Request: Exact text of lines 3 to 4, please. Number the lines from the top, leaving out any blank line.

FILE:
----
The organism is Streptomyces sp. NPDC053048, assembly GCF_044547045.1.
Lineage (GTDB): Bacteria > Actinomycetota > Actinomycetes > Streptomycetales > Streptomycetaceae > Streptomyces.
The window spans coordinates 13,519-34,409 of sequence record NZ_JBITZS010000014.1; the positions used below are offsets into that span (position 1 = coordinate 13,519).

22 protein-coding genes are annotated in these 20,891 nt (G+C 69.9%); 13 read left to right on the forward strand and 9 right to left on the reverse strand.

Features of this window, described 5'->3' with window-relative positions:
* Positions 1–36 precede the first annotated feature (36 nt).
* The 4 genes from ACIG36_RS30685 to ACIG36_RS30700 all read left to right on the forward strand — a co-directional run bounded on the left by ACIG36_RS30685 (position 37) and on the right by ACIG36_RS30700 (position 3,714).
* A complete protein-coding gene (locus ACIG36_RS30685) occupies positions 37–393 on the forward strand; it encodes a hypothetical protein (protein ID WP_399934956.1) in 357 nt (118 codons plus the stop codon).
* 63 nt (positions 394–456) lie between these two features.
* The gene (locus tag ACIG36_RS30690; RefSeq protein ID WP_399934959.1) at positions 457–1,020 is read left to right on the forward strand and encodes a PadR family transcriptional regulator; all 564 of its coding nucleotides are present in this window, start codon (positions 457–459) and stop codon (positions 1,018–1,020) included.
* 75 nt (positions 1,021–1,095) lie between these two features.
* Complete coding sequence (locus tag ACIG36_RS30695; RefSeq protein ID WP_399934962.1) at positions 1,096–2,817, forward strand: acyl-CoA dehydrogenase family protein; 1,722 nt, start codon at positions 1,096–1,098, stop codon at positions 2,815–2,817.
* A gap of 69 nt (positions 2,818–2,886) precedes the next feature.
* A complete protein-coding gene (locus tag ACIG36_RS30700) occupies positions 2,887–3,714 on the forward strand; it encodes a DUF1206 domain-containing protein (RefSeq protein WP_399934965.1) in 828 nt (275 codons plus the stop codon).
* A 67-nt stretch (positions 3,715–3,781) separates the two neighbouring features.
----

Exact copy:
The window spans coordinates 13,519-34,409 of sequence record NZ_JBITZS010000014.1; the positions used below are offsets into that span (position 1 = coordinate 13,519).

22 protein-coding genes are annotated in these 20,891 nt (G+C 69.9%); 13 read left to right on the forward strand and 9 right to left on the reverse strand.